Although this deliberate pursuit of atheism needs condemning as it appears in Russia, it is hypocrisy to call ourselves a Christian country in distinction from them. Perhaps even this superficial Christianity of Western countries is more insidious than the outright atheism of the Soviet Union. At least if it. is called by the right name, there is little danger of being fooled by it. 


The Roman Catholics are beginning to abandon their parochial schools and send their children instead to the public schools. This all began with what was called a shared-time plan—a plan in which certain Roman Catholic children were sent to public schools to be taught so-called secular subjects. But now, in some places, the Church is going a step farther and abandoning the parochial schools altogether. Timewrites:

The parochial-school system, which for the past 80 years has been the well-spring of the Roman Catholic Church in the U.S., is changing its patterns. In Cincinnati, Archbishop Karl J. Alter announced that because of high costs and overcrowded classrooms the parochial schools in his archdiocese would close their first grades next September: 10,000 children in an area that includes Cincinnati, Dayton, and Springfield will enroll, instead, in public schools. 

In suburban Milwaukee, the Rev. Oscar Winninghoff of St. Aloysius’ parish, said that his school would discontinue the first four grades in September of 1965. Having failed to persuade the local public-school board to build a new 24-room school to educate children of his parish in secular subjects, Father Winninghoff said: “I’m going to quit talking. I’m saying, ‘Here are 600 kids—you solve the problem. And I’m giving you a year and a half to solve it.'” Some parochial school classes have closed in Green Bay, Wis., Saginaw; Mich., and in northern Virginia suburbs of Washington, D.C.; in Williamsport, Pa., the 50-year-old St. Mary’s High School shut down last year, leaving 208 pupils to be absorbed in public schools. 

. . . A new book, by a Catholic mother of five boys who have variously gone to public- and Catholic schools, suggests that the church should go out of the school business altogether . . . .

One wonders if this strategy is not intended to put pressure on the government to persuade them to give federal aid to private schools as well as public schools. But it shows that Roman Catholics are not at all adverse in some cases to giving their children over to the public schools and sacrificing their own Church Schools rather readily.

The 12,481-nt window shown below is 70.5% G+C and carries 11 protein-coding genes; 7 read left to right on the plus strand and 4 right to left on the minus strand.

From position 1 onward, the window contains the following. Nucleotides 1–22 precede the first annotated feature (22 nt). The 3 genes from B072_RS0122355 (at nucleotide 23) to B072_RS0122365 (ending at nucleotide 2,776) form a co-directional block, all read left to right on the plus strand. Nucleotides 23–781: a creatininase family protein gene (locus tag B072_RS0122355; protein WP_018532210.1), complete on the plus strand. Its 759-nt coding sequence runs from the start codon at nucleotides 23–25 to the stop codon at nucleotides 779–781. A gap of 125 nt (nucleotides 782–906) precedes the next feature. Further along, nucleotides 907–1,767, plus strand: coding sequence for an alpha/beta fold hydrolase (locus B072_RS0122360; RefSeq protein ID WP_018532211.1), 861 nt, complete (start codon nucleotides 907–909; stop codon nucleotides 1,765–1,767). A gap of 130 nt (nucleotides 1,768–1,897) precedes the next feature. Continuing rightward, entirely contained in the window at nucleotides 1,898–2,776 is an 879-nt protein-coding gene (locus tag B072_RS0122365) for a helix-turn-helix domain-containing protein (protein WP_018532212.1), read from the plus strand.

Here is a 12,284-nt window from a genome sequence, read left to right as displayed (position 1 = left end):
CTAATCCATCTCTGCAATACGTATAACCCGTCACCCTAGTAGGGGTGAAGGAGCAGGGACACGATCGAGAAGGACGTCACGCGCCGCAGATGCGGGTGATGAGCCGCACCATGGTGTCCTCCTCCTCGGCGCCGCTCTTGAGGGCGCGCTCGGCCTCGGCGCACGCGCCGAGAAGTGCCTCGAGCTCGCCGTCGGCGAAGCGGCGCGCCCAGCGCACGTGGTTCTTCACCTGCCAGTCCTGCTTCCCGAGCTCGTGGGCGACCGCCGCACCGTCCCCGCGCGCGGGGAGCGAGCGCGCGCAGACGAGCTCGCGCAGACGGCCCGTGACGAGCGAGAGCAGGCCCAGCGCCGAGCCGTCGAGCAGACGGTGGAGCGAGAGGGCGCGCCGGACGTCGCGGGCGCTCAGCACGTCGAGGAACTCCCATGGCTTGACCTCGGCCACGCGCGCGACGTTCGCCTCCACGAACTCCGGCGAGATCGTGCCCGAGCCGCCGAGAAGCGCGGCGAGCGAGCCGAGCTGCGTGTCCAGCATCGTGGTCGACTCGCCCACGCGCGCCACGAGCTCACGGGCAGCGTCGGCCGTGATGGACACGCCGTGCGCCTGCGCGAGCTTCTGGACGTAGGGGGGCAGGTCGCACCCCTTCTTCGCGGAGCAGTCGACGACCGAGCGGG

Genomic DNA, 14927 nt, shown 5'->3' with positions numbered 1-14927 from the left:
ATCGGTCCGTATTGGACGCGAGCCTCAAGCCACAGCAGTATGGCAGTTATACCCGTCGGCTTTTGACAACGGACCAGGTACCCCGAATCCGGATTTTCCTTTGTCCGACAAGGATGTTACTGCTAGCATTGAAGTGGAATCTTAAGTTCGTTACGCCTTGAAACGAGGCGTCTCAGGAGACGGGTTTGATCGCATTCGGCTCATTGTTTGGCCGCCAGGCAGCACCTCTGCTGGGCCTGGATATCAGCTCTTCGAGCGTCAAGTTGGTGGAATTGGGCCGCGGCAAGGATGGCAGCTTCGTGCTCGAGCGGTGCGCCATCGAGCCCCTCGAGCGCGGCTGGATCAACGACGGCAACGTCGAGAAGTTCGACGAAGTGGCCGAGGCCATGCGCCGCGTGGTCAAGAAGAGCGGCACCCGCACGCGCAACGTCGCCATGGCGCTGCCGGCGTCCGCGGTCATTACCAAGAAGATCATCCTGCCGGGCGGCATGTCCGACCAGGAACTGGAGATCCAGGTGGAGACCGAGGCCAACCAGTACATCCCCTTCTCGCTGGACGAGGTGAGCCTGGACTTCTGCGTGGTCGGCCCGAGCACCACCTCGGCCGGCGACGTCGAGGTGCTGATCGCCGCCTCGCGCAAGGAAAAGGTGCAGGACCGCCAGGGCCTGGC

Dr. Ben M. Herbster is president of the United Church of Christ. In an editorial by him in the “United Church Herald,” he writes about “Steps Toward Local Church Unity.” He quotes a couple of statements issued with the approval of the United Church of Christ that spell out various ways of encouraging church union. 

These statements read:

I would propose we decide that from a given date all funds for new church development will be expended through the division of home missions (of the National Council of Churches). We will create a pool of resources to be used by the wisest and most impartial statesmen we can assemble. New churches will be founded without any denominational designation. At the end of a period of five years, the members of the church will themselves decide where they wish to place their denominational affiliation. If this seems too extreme, perhaps someone will provide a milder proposal that does not return us to the present chaos. 

In cooperation with the conferences, we will encourage our local congregations and help them to enter into ecumenical conversations and negotiations looking toward solutions to the problems of fragmentation of Christian witness and competition of institutional church life in town and country committees The editor himself sums up these statements as follows: as may be appropriate, such as federation, denominational and interdenominational group ministry, larger parish and yoked field, denominationally related community church through mergers, withdrawal of one or more denominations (including our own) from the field. This list is not intended to exclude other possibilities which may emerge from local studies.

The editor himself sums up these statements as follows:

1. God calls his church to unity. That unity does not, have to wait upon church union. 

2. In face of the world and national situation, the denominations dare not siphon off their energy and resources in needless competition. 

3. Cooperation and unity mean very little unless they are made local. 

4. To make these principles effective, we must have support and action on the local level. As long as half-dying churches (churches too weak to carry on an adequate ministry) are perpetuated in cities or in villages simply because “Grandpa was one of the founders” or “Aunt Susie is buried in the churchyard,” we will never have unity, no matter how many statements are issued by the Division of Church Extension.

All this heavy language adds up to saying that if the United Church of Christ has its way, there will be no more room for any kind of home missionary work or church extension work any more. This is a kind of evil competition, divisive and threatening to church unity, that has to be abandoned. 

If therefore, our own churches wish to bring the truth outside of our denomination and use our available means to witness to our heritage, this will be forbidden. This would be harmful to efforts at church union because the people we are speaking to, already belong to some church. This ought not to be tolerated. 

I suppose someday this will actually happen. 

But it is the Christian’s assurance that the gates of hell cannot prevail against the Church of Jesus Christ. 

—H. Hanko